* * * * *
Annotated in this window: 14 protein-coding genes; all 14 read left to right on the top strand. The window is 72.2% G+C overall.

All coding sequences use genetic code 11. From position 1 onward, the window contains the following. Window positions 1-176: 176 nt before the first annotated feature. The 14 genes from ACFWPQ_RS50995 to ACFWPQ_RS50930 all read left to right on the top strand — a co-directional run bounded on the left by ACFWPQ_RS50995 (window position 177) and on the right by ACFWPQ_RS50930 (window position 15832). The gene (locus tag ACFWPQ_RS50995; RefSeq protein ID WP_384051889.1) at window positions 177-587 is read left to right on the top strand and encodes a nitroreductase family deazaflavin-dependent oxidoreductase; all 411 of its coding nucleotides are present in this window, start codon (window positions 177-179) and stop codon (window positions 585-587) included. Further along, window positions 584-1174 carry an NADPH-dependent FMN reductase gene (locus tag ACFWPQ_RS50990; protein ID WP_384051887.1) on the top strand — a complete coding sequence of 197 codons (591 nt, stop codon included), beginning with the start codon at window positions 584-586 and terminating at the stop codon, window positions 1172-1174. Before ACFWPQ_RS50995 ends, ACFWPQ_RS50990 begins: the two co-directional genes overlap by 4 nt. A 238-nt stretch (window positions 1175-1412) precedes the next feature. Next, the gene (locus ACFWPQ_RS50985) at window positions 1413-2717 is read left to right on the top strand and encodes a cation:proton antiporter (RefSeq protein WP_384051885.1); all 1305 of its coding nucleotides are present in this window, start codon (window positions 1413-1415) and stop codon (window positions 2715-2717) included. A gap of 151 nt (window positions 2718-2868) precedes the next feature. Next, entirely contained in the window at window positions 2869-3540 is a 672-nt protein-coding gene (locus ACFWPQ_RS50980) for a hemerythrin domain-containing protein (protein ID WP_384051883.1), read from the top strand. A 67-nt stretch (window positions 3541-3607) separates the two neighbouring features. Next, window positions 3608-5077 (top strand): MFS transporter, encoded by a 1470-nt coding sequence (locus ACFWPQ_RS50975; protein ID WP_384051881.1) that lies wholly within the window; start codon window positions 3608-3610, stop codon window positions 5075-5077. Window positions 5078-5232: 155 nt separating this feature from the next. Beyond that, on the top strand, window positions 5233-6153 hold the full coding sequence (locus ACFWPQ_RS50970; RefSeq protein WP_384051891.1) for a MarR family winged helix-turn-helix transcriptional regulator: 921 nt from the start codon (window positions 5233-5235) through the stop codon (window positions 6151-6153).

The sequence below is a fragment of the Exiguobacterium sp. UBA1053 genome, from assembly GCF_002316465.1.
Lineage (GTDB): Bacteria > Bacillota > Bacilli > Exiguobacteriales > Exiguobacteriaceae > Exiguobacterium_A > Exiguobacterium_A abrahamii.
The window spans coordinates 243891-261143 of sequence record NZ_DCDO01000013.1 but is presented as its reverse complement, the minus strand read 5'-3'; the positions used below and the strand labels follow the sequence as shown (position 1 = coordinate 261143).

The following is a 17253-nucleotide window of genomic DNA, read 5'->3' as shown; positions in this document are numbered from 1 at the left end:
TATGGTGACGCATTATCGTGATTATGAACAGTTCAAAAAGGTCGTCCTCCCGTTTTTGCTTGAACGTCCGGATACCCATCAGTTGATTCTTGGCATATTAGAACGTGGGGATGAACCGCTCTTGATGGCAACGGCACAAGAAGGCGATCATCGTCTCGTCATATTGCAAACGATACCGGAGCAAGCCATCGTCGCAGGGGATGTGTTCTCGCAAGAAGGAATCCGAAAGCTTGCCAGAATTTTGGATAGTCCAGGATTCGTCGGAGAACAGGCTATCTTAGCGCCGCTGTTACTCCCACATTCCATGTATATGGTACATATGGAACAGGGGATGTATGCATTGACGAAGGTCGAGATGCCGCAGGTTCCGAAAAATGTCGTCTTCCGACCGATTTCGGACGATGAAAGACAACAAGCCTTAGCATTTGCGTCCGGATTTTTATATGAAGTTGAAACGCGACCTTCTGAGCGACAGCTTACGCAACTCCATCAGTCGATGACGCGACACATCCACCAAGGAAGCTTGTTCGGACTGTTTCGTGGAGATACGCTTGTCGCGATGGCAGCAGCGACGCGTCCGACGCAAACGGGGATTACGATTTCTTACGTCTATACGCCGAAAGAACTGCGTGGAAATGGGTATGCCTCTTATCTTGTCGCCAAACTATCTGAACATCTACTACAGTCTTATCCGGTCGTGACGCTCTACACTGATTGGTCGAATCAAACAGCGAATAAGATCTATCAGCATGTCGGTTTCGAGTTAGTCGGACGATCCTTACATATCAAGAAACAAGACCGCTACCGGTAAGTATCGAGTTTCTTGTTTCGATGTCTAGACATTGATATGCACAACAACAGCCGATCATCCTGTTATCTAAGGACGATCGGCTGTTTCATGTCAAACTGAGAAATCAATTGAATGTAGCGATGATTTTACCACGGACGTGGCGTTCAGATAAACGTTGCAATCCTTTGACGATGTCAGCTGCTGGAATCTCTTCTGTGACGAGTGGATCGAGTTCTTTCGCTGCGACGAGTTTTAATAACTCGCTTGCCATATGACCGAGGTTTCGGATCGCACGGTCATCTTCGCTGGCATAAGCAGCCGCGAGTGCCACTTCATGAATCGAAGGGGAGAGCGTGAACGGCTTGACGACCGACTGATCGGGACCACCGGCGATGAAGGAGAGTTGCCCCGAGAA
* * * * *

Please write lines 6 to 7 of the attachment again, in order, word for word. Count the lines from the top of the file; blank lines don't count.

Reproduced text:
The following is a 17253-nucleotide window of genomic DNA, read 5'->3' as shown; positions in this document are numbered from 1 at the left end:
TATGGTGACGCATTATCGTGATTATGAACAGTTCAAAAAGGTCGTCCTCCCGTTTTTGCTTGAACGTCCGGATACCCATCAGTTGATTCTTGGCATATTAGAACGTGGGGATGAACCGCTCTTGATGGCAACGGCACAAGAAGGCGATCATCGTCTCGTCATATTGCAAACGATACCGGAGCAAGCCATCGTCGCAGGGGATGTGTTCTCGCAAGAAGGAATCCGAAAGCTTGCCAGAATTTTGGATAGTCCAGGATTCGTCGGAGAACAGGCTATCTTAGCGCCGCTGTTACTCCCACATTCCATGTATATGGTACATATGGAACAGGGGATGTATGCATTGACGAAGGTCGAGATGCCGCAGGTTCCGAAAAATGTCGTCTTCCGACCGATTTCGGACGATGAAAGACAACAAGCCTTAGCATTTGCGTCCGGATTTTTATATGAAGTTGAAACGCGACCTTCTGAGCGACAGCTTACGCAACTCCATCAGTCGATGACGCGACACATCCACCAAGGAAGCTTGTTCGGACTGTTTCGTGGAGATACGCTTGTCGCGATGGCAGCAGCGACGCGTCCGACGCAAACGGGGATTACGATTTCTTACGTCTATACGCCGAAAGAACTGCGTGGAAATGGGTATGCCTCTTATCTTGTCGCCAAACTATCTGAACATCTACTACAGTCTTATCCGGTCGTGACGCTCTACACTGATTGGTCGAATCAAACAGCGAATAAGATCTATCAGCATGTCGGTTTCGAGTTAGTCGGACGATCCTTACATATCAAGAAACAAGACCGCTACCGGTAAGTATCGAGTTTCTTGTTTCGATGTCTAGACATTGATATGCACAACAACAGCCGATCATCCTGTTATCTAAGGACGATCGGCTGTTTCATGTCAAACTGAGAAATCAATTGAATGTAGCGATGATTTTACCACGGACGTGGCGTTCAGATAAACGTTGCAATCCTTTGACGATGTCAGCTGCTGGAATCTCTTCTGTGACGAGTGGATCGAGTTCTTTCGCTGCGACGAGTTTTAATAACTCGCTTGCCATATGACCGAGGTTTCGGATCGCACGGTCATCTTCGCTGGCATAAGCAGCCGCGAGTGCCACTTCATGAATCGAAGGGGAGAGCGTGAACGGCTTGACGACCGACTGATCGGGACCACCGGCGATGAAGGAGAGTTGCCCCGAGAA